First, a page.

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Energy Procedia

Energy Procedia 1 (2009) 4969-4976

www.elsevier.com/locate/procedia

GHGT-9

The fate of CO2 bubble leaked from seabed

Baixin Chena *, Masahirc Nishic b, Ycngehen Scng e, and Makctc Akai

aHeriot-Watt University, Edinburgh, EH14 4AS, United Kingdom b National Institute of Advanced Industrial Science and Technology, AIST, 1-2 Namiki, Tsukuba, 305-8564, Japan c Dalian University of Technology, Dalina 116024, China

Abstract

A numerical model of an individual CO2 bubble dissolution and ascent in shallow seawater was developed to simulate the fate of CO2 leaked from seabed naturally or artificially. The model consists of a solubility sub-model of CO2 gas in seawater, a CO2 bubble mass transfer sub-model, and a CO2 bubble momentum transfer sub-model. The model is applied to predict the dynamics of leaked CO2 in seawater at various depths from 0-150m (temperature from 10 oC to 25 oC) and for initial bubble sizes from 3.0 to 40.0mm in diameter. A diagram of CO2 ascending distance vs dissolution time is obtained from model simulations. It is found that CO2 bubbles ascend at a mean speed of 16 cm/sec and a mean shrinking rate of 30x10-3 mm/s in diameter approximately if leaked from a shallow ocean (<150m) seabed. A parameter, named as critical depth, is defined and suggested as a parameter to indicate if the CO2 leaked from seabed can return to atmosphere. This critical depth is approximately linearly related to the initial bobble size with a gradient of - 0.68 m/mm under seawater conditions in the simulation ocean.

© 2009 Elsevier Ltd. All rights reserved.

"Keywords: CO2; Droplet/Bubble; Dissolusion; Momentum changes; Modeling"

1. Introduction

It has been recognized that Carbon Capture and Storage (CCS) has grown, over the last decade, from a concept and then a research topic to a potential engineering solution to mitigate greenhouse gas [1]. Among the proposed storage options in CCS, CO2 sub-seabed storage recently draws particular attention of which has been operating in two projects, the Sleipner project (Norway) and the K12-B project (Netherlands), both located in the North Sea [2]. In these two projects, the CO2 is separated from the supply gas stream with naturally high CO2 contents and then injected into sub-seabed geological formations. An additional benefit from this option is that there is the possibility of combining CO2 storage with offshore Enhanced Oil or Gas Recovery (EOR or EGR). Some power companies have also started to investigate offshore CCS as a mitigation option of relevance to their industry [2].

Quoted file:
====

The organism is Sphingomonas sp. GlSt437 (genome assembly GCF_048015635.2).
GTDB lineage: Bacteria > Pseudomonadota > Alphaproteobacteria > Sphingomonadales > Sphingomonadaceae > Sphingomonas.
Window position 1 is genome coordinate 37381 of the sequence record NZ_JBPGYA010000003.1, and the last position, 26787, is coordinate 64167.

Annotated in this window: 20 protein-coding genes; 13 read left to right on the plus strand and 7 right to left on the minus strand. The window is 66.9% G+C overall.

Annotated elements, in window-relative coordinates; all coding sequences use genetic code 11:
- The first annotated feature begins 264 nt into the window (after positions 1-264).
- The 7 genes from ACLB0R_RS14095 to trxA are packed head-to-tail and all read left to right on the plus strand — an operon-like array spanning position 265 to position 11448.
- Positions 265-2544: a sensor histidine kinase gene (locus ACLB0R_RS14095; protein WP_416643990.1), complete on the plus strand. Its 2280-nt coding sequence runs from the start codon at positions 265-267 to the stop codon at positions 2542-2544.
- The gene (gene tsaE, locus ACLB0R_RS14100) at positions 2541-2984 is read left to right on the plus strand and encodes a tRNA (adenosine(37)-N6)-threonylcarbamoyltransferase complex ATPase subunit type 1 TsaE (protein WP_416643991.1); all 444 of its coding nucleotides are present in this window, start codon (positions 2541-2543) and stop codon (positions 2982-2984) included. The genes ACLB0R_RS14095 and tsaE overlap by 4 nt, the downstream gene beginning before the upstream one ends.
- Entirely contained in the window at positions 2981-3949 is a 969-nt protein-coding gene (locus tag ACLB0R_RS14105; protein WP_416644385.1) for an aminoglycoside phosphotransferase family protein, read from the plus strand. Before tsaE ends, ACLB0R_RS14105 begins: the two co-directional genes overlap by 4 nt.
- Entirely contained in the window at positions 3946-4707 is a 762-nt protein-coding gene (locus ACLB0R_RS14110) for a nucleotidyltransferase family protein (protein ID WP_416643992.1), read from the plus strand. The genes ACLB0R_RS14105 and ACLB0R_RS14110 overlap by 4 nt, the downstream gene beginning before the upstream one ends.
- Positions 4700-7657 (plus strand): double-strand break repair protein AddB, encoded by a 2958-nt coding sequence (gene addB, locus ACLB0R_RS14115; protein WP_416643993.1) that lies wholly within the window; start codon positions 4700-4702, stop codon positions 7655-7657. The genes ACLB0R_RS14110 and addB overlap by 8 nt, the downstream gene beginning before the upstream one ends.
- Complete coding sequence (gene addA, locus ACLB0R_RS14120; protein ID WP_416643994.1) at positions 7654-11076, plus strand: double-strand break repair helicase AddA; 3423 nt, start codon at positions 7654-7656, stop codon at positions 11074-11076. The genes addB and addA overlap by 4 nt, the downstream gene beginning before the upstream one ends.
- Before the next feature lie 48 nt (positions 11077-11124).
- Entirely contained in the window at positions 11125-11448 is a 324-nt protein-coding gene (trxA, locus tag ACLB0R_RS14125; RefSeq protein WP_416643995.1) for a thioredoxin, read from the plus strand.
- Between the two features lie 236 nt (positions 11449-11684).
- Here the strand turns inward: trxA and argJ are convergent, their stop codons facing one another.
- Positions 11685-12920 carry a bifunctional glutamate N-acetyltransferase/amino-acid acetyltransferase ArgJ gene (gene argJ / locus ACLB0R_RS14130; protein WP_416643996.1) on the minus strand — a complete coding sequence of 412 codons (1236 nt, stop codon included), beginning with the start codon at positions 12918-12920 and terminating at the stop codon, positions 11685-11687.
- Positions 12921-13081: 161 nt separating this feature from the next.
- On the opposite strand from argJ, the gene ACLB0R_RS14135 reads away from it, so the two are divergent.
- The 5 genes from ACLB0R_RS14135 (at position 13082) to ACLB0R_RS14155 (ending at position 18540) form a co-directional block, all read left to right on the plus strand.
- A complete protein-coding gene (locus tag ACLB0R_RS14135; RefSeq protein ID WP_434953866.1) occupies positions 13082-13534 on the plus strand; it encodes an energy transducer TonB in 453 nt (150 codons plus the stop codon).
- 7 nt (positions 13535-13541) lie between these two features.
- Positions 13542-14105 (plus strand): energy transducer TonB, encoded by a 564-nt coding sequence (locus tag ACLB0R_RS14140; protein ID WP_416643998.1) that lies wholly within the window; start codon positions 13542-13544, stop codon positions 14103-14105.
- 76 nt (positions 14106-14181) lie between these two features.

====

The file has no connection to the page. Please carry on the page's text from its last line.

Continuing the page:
As same as other options, the safety and efficiency are two major concerns, in addition to the technologies and cost, for implementing CO2 under-seabed storage in an engineering scale. From point of view of storage efficiency,

* Corresponding author. Tel.: +44 131 451 4305. Fax: ++44 131 451 3129 E-mail address: b.chen@hw.ac.uk.

doi:10.1016/j.egypro.2009.02.329

the seawater plays an additional role to isolate the injected CO2 from returning to atmosphere, in comparison with onshore geological CO2 storage. This is one of aspects. In the other aspect, however, leaked CO2 is soluble in seawater leading to an increase of pCO2 and then may disturbs the local marine environments. Therefore, for safely employment of this technology in practice, it is necessary to understand the mechanism and reasonably estimate the physicochemical and biological impacts of leaked CO2 on the marine environments.

The changes in pCO2 of seawater due to CO2 dissolution are, in principle, governed by the dynamics of interactions of CO2 droplets/bubbles with seawater and the dilution of CO2 solution in a turbulent ocean, of which can be modeled and simulated by a so-called two-phase/fluid turbulent ocean model[3,4,5]. In such a model, CO2 droplet/bubble dynamic sub-model is one of the key sub-models that describes the momentum and mass transfer mechanism of CO2 droplet/bubble in seawater. CO2 droplet dynamics, which is covered with a solid hydrate film, had been extensively studied within last decade as one of the interested research topics of CO2 ocean sequestration [6, 7]. The major parameters that effect mass and momentum transfer of CO2 droplet with hydrate layer into seawater, such as CO2 solubility in hydrate formable region and the drag coefficient, have been modeled and validated by Lab. [8] and field observation data[9]. Since the injection depth suggested for CO2 ocean sequestration is deeper than 1000m [10], less attention, however, has been draw to the dynamics of liquid CO2 droplets in hydrate free zone and gas bubbles, of which are the major concerns in CO2 sub-seabed storage with seawater shallower than 500m. At this range of depths, CO2 can be liquid droplets or gas bubbles when leaked from seabed according to the phase diagram.